is right, that their side is 100% right, and the other side is 100% wrong. maybe sometimes that is true, but usually it is not. we have to work together. one of the things i found in writing my book on political polarization is that no matter how hard we try, it is nearly impossible to change the mind of a partisan on an issue to which they are committed. we all come from different backgrounds, different points of view. we all have different opinions. we all have different life experiences that lead us to different conclusions. it is how we express those differences of opinion that matters. it is how we articulate our disagreements. we all have a responsibility for civility. we all have a responsibility to
respect one another. this event today is nonpartisan. we have people here of every possible political affiliation. no matter what your politics, no matter what side of the aisle you are on, if you remember one thing today, make it this: the rules of civility also apply to you, not just to whom those we disagree. there is so much anger, so many things we would like to change. don't let an act of incivility discredit what you are trying to achieve. like that great man that stood here 54 years ago, let each of us lead by example. let us set the tone of the debate by our actions, not just
our words. win the debate based upon the merit of your idea, not the volume of your shouts. channel your anger into making positive change. [applause] go forth in a spirit of unity, not division because we really are all here together. thank you for being here, and enjoy the march. [applause] >> thank you. our next speaker, the way i found out about him -- with a lot of the work i have been doing on the front lines at protests, i was tagged in a video online about this documentary on netflix title accidental courtesy. courtesy."accidental
because they tagged me, i watched the film. i was so fascinated to see the work this man was doing as a black blues player that over the last 30 years of his life, has been crossing lines to befriend members of the kkk, and get them to denounce the kkk. i was fascinated by this guy. i ended up calling my agent and saying, have you heard of this guy, darrel davis? he said, i have been asking you for six months to meet up with darrell davis. he wants to meet with you. he lives in washington, d.c. after watching that documentary, up, tryingalling him to figure out how to get together, and we finally met last night. he is here to speak. welcome, darrell. up, trying to figure [applause] [cheers] >> thank you. good morning. it is a real honor and pleasure to be here. let me start by saying welcome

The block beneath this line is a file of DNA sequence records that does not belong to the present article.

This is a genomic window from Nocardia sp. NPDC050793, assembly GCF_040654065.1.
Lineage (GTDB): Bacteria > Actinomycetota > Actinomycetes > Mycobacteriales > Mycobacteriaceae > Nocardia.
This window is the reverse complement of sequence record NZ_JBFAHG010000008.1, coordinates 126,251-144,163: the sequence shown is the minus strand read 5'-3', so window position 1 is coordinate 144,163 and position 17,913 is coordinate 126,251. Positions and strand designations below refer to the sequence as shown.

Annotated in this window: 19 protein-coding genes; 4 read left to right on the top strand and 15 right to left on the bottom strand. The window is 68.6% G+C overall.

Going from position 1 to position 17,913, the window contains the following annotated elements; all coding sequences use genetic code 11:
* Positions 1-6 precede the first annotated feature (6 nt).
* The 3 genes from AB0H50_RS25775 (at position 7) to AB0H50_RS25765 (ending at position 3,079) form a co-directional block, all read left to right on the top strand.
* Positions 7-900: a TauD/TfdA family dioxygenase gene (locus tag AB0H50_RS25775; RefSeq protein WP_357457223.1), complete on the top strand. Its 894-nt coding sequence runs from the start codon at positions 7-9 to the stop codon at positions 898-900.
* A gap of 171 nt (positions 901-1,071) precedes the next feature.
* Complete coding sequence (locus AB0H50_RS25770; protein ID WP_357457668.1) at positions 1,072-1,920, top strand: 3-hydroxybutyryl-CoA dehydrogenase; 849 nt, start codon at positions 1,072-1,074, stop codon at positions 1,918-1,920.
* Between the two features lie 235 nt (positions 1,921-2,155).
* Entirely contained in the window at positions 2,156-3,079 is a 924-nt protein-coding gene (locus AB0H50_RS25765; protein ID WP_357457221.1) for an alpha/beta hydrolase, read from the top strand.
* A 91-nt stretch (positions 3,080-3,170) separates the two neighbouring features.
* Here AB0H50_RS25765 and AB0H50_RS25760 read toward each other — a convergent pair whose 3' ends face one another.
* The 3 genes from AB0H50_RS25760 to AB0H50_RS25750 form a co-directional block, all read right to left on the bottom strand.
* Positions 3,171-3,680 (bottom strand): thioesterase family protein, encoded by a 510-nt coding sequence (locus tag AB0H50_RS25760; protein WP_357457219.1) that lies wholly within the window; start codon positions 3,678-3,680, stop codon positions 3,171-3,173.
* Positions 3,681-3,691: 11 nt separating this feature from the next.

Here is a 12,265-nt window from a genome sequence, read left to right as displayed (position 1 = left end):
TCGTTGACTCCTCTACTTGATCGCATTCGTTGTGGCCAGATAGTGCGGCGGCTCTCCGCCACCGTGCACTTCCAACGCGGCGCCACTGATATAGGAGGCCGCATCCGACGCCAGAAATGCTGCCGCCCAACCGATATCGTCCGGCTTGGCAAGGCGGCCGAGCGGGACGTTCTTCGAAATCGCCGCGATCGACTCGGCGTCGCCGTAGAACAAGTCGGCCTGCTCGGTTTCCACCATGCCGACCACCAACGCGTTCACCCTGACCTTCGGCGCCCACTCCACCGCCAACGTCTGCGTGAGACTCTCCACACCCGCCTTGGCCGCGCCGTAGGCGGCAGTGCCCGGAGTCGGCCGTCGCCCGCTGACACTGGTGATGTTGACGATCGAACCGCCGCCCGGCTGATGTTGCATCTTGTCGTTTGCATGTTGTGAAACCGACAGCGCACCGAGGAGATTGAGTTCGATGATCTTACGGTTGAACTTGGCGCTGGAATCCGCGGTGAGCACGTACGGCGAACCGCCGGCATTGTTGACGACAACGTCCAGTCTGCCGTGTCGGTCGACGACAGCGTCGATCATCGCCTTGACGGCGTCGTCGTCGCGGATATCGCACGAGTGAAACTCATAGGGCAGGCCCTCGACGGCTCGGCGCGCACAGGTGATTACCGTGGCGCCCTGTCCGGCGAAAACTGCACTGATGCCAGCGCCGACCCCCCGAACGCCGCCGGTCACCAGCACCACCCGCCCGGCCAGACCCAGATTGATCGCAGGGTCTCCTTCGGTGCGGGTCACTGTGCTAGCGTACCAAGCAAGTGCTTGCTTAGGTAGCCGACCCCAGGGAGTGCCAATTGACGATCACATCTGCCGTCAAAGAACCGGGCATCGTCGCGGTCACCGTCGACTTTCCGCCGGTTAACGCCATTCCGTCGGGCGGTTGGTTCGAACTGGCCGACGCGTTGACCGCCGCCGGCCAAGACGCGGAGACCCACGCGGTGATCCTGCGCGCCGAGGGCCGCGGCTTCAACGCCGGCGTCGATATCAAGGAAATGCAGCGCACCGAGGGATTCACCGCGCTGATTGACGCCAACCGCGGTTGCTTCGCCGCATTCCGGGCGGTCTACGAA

to the march for civility. i have been walking this march now for about 30 years doing what i do. a few things i have found is this: we spend a lot of time in echo chambers, surrounding ourselves with people who agree with us. everything we hear confirms what we believe, and we exclude those who may have differences of opinion with us. what we need to do is begin to invite people to our table who may disagree. as martin luther king said, he had a dream that one day, the sons of former slaves would sit down at the table of brotherhood, with the sons of former slave owners. that's what we need to do. we need to come together.